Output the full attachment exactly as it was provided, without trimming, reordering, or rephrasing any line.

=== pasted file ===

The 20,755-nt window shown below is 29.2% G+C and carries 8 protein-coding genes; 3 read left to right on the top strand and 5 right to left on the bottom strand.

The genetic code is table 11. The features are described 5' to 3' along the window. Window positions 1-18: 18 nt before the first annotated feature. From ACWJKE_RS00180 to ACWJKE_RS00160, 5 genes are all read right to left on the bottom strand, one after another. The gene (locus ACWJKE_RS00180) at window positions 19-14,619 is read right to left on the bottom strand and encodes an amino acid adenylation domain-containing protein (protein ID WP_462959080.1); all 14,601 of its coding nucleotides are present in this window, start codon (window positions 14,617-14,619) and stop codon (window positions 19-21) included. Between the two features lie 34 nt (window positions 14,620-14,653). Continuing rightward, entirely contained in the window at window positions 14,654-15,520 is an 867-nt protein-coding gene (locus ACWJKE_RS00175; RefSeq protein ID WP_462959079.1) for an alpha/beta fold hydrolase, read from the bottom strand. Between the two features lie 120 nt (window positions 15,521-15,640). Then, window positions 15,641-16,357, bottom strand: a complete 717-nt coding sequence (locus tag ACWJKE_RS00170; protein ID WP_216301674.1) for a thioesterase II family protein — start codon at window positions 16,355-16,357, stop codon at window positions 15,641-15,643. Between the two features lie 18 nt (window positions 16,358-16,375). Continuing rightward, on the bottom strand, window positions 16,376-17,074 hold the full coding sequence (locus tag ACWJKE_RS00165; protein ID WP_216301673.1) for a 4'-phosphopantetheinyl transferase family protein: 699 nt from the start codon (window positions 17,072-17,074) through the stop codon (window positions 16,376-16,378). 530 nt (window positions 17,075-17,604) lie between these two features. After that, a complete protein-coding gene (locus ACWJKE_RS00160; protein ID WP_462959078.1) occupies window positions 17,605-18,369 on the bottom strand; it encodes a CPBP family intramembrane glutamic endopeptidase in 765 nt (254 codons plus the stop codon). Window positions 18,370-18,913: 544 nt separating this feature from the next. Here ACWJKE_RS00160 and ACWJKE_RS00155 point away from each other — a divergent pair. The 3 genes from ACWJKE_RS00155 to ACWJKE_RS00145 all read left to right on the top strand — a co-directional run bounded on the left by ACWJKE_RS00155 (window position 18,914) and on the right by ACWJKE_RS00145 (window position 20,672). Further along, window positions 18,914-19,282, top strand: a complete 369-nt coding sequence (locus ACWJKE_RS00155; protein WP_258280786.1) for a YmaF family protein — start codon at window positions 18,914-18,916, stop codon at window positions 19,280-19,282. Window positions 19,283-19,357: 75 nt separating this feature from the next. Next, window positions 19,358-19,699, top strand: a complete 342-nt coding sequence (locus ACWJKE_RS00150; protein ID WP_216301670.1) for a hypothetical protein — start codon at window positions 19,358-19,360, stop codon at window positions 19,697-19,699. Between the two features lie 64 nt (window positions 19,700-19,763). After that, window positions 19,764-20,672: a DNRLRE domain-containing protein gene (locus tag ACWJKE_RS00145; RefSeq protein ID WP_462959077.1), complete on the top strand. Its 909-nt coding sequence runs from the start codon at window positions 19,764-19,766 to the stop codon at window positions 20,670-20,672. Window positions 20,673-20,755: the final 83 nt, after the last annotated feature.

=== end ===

The 20,755-nt window shown below is 29.2% G+C and carries 8 protein-coding genes; 3 read left to right on the top strand and 5 right to left on the bottom strand.

The genetic code is table 11. The features are described 5' to 3' along the window. Window positions 1-18: 18 nt before the first annotated feature. From ACWJKE_RS00180 to ACWJKE_RS00160, 5 genes are all read right to left on the bottom strand, one after another. The gene (locus ACWJKE_RS00180) at window positions 19-14,619 is read right to left on the bottom strand and encodes an amino acid adenylation domain-containing protein (protein ID WP_462959080.1); all 14,601 of its coding nucleotides are present in this window, start codon (window positions 14,617-14,619) and stop codon (window positions 19-21) included. Between the two features lie 34 nt (window positions 14,620-14,653). Continuing rightward, entirely contained in the window at window positions 14,654-15,520 is an 867-nt protein-coding gene (locus ACWJKE_RS00175; RefSeq protein ID WP_462959079.1) for an alpha/beta fold hydrolase, read from the bottom strand. Between the two features lie 120 nt (window positions 15,521-15,640). Then, window positions 15,641-16,357, bottom strand: a complete 717-nt coding sequence (locus tag ACWJKE_RS00170; protein ID WP_216301674.1) for a thioesterase II family protein — start codon at window positions 16,355-16,357, stop codon at window positions 15,641-15,643. Between the two features lie 18 nt (window positions 16,358-16,375). Continuing rightward, on the bottom strand, window positions 16,376-17,074 hold the full coding sequence (locus tag ACWJKE_RS00165; protein ID WP_216301673.1) for a 4'-phosphopantetheinyl transferase family protein: 699 nt from the start codon (window positions 17,072-17,074) through the stop codon (window positions 16,376-16,378). 530 nt (window positions 17,075-17,604) lie between these two features. After that, a complete protein-coding gene (locus ACWJKE_RS00160; protein ID WP_462959078.1) occupies window positions 17,605-18,369 on the bottom strand; it encodes a CPBP family intramembrane glutamic endopeptidase in 765 nt (254 codons plus the stop codon). Window positions 18,370-18,913: 544 nt separating this feature from the next. Here ACWJKE_RS00160 and ACWJKE_RS00155 point away from each other — a divergent pair. The 3 genes from ACWJKE_RS00155 to ACWJKE_RS00145 all read left to right on the top strand — a co-directional run bounded on the left by ACWJKE_RS00155 (window position 18,914) and on the right by ACWJKE_RS00145 (window position 20,672). Further along, window positions 18,914-19,282, top strand: a complete 369-nt coding sequence (locus ACWJKE_RS00155; protein WP_258280786.1) for a YmaF family protein — start codon at window positions 18,914-18,916, stop codon at window positions 19,280-19,282. Window positions 19,283-19,357: 75 nt separating this feature from the next. Next, window positions 19,358-19,699, top strand: a complete 342-nt coding sequence (locus ACWJKE_RS00150; protein ID WP_216301670.1) for a hypothetical protein — start codon at window positions 19,358-19,360, stop codon at window positions 19,697-19,699. Between the two features lie 64 nt (window positions 19,700-19,763). After that, window positions 19,764-20,672: a DNRLRE domain-containing protein gene (locus tag ACWJKE_RS00145; RefSeq protein ID WP_462959077.1), complete on the top strand. Its 909-nt coding sequence runs from the start codon at window positions 19,764-19,766 to the stop codon at window positions 20,670-20,672. Window positions 20,673-20,755: the final 83 nt, after the last annotated feature.